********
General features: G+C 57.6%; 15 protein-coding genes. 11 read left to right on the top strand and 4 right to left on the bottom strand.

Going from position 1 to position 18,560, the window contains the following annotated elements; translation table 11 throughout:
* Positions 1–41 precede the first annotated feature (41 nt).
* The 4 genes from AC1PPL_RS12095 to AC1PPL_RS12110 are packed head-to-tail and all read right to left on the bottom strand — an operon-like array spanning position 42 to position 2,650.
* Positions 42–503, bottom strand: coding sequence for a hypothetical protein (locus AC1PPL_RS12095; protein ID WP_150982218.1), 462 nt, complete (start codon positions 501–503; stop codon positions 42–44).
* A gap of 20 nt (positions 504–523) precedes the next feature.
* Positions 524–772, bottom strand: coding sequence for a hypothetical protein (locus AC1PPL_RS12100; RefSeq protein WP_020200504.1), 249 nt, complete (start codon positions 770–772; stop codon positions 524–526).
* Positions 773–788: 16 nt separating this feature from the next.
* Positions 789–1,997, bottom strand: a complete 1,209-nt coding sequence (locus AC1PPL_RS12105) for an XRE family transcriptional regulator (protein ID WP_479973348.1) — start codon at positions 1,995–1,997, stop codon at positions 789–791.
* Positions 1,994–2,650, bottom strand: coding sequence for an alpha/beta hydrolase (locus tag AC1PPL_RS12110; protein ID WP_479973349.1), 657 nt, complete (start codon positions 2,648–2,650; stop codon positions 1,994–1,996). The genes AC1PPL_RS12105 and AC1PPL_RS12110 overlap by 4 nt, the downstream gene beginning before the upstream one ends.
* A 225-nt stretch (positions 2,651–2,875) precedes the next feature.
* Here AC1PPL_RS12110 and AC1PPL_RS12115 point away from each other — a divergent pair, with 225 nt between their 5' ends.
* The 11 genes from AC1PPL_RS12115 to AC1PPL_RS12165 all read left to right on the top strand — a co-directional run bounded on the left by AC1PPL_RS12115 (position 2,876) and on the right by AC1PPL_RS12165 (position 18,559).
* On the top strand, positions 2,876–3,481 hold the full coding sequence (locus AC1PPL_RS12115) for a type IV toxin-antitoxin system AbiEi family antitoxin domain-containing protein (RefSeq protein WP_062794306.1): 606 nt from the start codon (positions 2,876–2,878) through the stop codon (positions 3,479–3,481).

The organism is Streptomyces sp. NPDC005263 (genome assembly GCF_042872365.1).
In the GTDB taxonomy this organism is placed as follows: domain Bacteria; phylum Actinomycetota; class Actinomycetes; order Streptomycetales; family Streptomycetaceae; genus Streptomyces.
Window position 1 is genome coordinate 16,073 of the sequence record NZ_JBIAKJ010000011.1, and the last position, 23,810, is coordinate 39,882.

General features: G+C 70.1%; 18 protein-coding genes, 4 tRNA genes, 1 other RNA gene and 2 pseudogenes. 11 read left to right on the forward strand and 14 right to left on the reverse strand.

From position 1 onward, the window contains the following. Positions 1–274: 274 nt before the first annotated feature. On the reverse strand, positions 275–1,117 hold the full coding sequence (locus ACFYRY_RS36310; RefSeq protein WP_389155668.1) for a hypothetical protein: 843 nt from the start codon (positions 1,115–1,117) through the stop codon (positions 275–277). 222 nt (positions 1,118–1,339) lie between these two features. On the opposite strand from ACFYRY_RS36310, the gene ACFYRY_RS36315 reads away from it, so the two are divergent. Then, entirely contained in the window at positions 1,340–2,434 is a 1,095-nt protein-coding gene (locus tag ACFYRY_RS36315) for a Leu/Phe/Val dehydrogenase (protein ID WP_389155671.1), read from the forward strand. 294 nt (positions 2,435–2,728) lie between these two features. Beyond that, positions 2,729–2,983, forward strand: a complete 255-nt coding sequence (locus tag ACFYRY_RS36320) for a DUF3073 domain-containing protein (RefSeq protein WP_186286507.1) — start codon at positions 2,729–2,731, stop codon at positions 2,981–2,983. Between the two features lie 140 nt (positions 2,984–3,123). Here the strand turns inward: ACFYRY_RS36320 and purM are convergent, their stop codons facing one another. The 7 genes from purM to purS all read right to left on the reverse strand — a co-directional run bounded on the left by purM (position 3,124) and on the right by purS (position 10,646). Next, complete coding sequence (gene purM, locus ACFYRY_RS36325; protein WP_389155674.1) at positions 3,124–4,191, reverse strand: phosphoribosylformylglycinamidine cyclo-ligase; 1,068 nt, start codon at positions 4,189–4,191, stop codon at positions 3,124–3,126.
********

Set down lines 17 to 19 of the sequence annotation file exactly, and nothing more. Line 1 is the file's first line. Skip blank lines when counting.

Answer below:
Window position 1 is genome coordinate 16,073 of the sequence record NZ_JBIAKJ010000011.1, and the last position, 23,810, is coordinate 39,882.

General features: G+C 70.1%; 18 protein-coding genes, 4 tRNA genes, 1 other RNA gene and 2 pseudogenes. 11 read left to right on the forward strand and 14 right to left on the reverse strand.

From position 1 onward, the window contains the following. Positions 1–274: 274 nt before the first annotated feature. On the reverse strand, positions 275–1,117 hold the full coding sequence (locus ACFYRY_RS36310; RefSeq protein WP_389155668.1) for a hypothetical protein: 843 nt from the start codon (positions 1,115–1,117) through the stop codon (positions 275–277). 222 nt (positions 1,118–1,339) lie between these two features. On the opposite strand from ACFYRY_RS36310, the gene ACFYRY_RS36315 reads away from it, so the two are divergent. Then, entirely contained in the window at positions 1,340–2,434 is a 1,095-nt protein-coding gene (locus tag ACFYRY_RS36315) for a Leu/Phe/Val dehydrogenase (protein ID WP_389155671.1), read from the forward strand. 294 nt (positions 2,435–2,728) lie between these two features. Beyond that, positions 2,729–2,983, forward strand: a complete 255-nt coding sequence (locus tag ACFYRY_RS36320) for a DUF3073 domain-containing protein (RefSeq protein WP_186286507.1) — start codon at positions 2,729–2,731, stop codon at positions 2,981–2,983. Between the two features lie 140 nt (positions 2,984–3,123). Here the strand turns inward: ACFYRY_RS36320 and purM are convergent, their stop codons facing one another. The 7 genes from purM to purS all read right to left on the reverse strand — a co-directional run bounded on the left by purM (position 3,124) and on the right by purS (position 10,646). Next, complete coding sequence (gene purM, locus ACFYRY_RS36325; protein WP_389155674.1) at positions 3,124–4,191, reverse strand: phosphoribosylformylglycinamidine cyclo-ligase; 1,068 nt, start codon at positions 4,189–4,191, stop codon at positions 3,124–3,126.